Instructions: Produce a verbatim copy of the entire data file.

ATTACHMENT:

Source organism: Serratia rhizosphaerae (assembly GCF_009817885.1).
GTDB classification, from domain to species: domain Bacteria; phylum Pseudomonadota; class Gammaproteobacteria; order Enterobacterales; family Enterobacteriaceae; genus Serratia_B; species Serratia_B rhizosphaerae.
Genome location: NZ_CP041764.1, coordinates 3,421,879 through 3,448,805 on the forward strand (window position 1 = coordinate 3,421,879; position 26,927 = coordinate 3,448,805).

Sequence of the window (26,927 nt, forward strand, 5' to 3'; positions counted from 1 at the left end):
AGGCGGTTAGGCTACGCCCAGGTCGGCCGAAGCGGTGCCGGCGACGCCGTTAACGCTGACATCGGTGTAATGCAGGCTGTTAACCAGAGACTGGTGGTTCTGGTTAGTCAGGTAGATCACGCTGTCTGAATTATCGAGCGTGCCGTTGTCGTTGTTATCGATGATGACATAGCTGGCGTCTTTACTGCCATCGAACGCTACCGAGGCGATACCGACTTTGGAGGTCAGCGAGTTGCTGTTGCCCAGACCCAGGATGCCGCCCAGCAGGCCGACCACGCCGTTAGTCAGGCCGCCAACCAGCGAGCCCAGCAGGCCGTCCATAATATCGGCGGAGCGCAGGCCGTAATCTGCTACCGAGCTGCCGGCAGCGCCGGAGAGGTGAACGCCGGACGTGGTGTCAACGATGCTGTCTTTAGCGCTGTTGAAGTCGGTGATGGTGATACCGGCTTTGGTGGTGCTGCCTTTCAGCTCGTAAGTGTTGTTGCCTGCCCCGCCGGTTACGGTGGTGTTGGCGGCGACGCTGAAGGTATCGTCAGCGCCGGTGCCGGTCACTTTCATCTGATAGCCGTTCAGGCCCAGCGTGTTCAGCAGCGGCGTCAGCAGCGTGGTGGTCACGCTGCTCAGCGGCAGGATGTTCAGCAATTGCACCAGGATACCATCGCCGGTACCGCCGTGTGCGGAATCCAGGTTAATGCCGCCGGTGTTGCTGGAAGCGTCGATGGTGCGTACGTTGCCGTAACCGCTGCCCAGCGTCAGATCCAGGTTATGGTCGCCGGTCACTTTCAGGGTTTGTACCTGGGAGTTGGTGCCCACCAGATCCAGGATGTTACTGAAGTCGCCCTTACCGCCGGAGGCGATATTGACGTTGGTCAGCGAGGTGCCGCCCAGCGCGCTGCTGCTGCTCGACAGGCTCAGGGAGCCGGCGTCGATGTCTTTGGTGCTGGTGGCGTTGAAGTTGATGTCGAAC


Source organism: Serratia rhizosphaerae (assembly GCF_009817885.1).
GTDB classification, from domain to species: domain Bacteria; phylum Pseudomonadota; class Gammaproteobacteria; order Enterobacterales; family Enterobacteriaceae; genus Serratia_B; species Serratia_B rhizosphaerae.
Genome location: NZ_CP041764.1, coordinates 3,421,879 through 3,448,805 on the forward strand (window position 1 = coordinate 3,421,879; position 26,927 = coordinate 3,448,805).

Sequence of the window (26,927 nt, forward strand, 5' to 3'; positions counted from 1 at the left end):
AGGCGGTTAGGCTACGCCCAGGTCGGCCGAAGCGGTGCCGGCGACGCCGTTAACGCTGACATCGGTGTAATGCAGGCTGTTAACCAGAGACTGGTGGTTCTGGTTAGTCAGGTAGATCACGCTGTCTGAATTATCGAGCGTGCCGTTGTCGTTGTTATCGATGATGACATAGCTGGCGTCTTTACTGCCATCGAACGCTACCGAGGCGATACCGACTTTGGAGGTCAGCGAGTTGCTGTTGCCCAGACCCAGGATGCCGCCCAGCAGGCCGACCACGCCGTTAGTCAGGCCGCCAACCAGCGAGCCCAGCAGGCCGTCCATAATATCGGCGGAGCGCAGGCCGTAATCTGCTACCGAGCTGCCGGCAGCGCCGGAGAGGTGAACGCCGGACGTGGTGTCAACGATGCTGTCTTTAGCGCTGTTGAAGTCGGTGATGGTGATACCGGCTTTGGTGGTGCTGCCTTTCAGCTCGTAAGTGTTGTTGCCTGCCCCGCCGGTTACGGTGGTGTTGGCGGCGACGCTGAAGGTATCGTCAGCGCCGGTGCCGGTCACTTTCATCTGATAGCCGTTCAGGCCCAGCGTGTTCAGCAGCGGCGTCAGCAGCGTGGTGGTCACGCTGCTCAGCGGCAGGATGTTCAGCAATTGCACCAGGATACCATCGCCGGTACCGCCGTGTGCGGAATCCAGGTTAATGCCGCCGGTGTTGCTGGAAGCGTCGATGGTGCGTACGTTGCCGTAACCGCTGCCCAGCGTCAGATCCAGGTTATGGTCGCCGGTCACTTTCAGGGTTTGTACCTGGGAGTTGGTGCCCACCAGATCCAGGATGTTACTGAAGTCGCCCTTACCGCCGGAGGCGATATTGACGTTGGTCAGCGAGGTGCCGCCCAGCGCGCTGCTGCTGCTCGACAGGCTCAGGGAGCCGGCGTCGATGTCTTTGGTGCTGGTGGCGTTGAAGTTGATGTCGAAC